Putting accounts for 50-60% of strokes in a round of golf, yet it so often takes a back seat to the long game when it comes to practice time. Working on proper grip, alignment, and technique are critical for consistency and results on the course. In “Club Focused Golf Instruction,” Ed LeBeau writes that “a putter face misaligned by 1 degree will result in the ball missing the hole on a 13 foor putt.”
In this post we will be looking at the putting grip, specifically the fundamentals set forth in Club Focused Golf instruction (CFI), for creating a consistent grip that leads to square contact and a repeatable stroke. We’ll do an introduction to CFI (or a refresher if you frequent this site), review the grip fundamentals, and review our favorite putter grip, the JumboMax Palmbird, which aligns perfectly with this method.
Additionally, we’ll review two drills that help reinforce proper grip, recommend some training aids that have added value to our practice routines, explore some further reading, and share some instructional videos so you can get these funamentals and more, from the horse’s mouth.
Club Focused Golf Instruction (CFI) has been around for nearly 100 years as an alternative to the more common body focused approach. This method focuses on the golf club instead of body mechanics. Research has shown that club focused instruction allows players to learn faster and play better.
The manual “Club-Focused Golf Instruction” brings together the work of World Golf Hall of Fame instructors Ernest Jones and Manuel de la Torre along with 20 years of experience from Heartland Golf Schools to provide a guide to this superior approach. Manuel de la Torre focused on 3 swing tenants – the ball is struck by the center of the clubface, the clubface is square to the direction of the target line at impact, and the club is swung at the direction of the target.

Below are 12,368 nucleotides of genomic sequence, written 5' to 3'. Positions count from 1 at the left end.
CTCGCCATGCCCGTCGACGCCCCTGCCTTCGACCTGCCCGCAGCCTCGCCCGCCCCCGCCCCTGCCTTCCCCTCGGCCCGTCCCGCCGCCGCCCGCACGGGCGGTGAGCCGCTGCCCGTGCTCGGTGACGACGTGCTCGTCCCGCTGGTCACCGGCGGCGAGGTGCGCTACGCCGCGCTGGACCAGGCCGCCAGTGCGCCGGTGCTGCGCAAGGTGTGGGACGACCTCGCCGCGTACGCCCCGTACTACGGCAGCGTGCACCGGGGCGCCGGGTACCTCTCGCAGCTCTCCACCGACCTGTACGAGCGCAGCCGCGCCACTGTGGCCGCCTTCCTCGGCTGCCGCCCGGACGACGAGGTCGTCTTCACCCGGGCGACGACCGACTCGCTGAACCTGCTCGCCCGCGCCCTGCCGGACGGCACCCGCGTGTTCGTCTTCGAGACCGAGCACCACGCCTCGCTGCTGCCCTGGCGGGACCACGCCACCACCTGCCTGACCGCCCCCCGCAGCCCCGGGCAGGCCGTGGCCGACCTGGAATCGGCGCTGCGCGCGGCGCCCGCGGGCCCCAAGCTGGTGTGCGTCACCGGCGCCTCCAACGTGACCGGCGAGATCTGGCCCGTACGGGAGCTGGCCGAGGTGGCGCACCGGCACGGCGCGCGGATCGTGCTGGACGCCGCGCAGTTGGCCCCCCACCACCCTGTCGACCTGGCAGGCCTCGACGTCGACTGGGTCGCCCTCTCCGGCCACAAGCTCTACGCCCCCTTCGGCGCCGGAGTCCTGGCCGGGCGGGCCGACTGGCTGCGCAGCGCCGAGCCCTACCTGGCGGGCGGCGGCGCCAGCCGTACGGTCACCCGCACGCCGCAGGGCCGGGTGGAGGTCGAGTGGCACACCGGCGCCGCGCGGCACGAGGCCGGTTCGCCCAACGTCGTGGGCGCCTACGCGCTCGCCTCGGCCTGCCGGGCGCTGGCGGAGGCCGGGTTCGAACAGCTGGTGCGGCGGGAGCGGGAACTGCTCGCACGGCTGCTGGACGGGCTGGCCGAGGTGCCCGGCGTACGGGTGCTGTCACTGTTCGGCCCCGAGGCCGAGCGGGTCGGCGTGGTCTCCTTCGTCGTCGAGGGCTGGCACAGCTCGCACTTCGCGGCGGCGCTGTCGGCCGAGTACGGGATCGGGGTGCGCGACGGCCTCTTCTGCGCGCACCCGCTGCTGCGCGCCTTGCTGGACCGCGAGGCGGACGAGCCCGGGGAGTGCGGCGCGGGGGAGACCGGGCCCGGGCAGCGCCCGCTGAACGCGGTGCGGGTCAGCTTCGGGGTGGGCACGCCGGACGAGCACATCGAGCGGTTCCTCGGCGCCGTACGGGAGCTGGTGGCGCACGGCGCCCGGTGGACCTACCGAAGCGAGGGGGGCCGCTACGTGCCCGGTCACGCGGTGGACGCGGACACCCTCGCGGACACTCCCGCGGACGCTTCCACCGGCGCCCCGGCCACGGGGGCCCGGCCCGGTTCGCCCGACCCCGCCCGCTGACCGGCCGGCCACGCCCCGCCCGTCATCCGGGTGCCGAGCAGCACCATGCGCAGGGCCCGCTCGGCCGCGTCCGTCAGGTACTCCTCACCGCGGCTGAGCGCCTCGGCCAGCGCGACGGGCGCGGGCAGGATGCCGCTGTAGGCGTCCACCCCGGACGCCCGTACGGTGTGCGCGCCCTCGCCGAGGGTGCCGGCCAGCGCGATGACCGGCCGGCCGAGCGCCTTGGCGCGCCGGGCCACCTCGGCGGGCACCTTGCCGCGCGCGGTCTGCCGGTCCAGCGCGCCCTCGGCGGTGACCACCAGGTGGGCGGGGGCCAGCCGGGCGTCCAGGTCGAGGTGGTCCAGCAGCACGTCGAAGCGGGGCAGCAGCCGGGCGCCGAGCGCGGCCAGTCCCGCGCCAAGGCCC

When expanding this to putting, the principles are just as clear. Focus on the target (as an extension of the line) and the putter, while letting your body do the rest of the work. We posted about Instinct Putting, which is moving focus completelly to the target, and believe this to be very close in approach. Don’t be afraid to expiriment to find out what works best for you.
CFI Putting Fundamentals
Though many teach a straight back and through motion, the natural arc of the putter head should be allowed for a true swinging motion. This facilitates solid contact and better directional control. Above all, the feel should be that of rolling the ball smoothly rather than striking the ball forcefully. Manuel De La Torre advocates making a smooth, pendulum motion with the arms rather than wristy strokes to enhance reliability.
The club and target focused approach to the golf swing emphasizes proper grip and setup with the club rather than positions of the body. The grip taught to compliment the “natural” movements of the body is very neutral, with palms facing each other, as if praying. A benefit of the palm to palm grip is it automatically positions the hands and clubface square at address leading to more consistent impact. It also encourages a swinging motion from the shoulders rather than manipulation with the hands and wrists.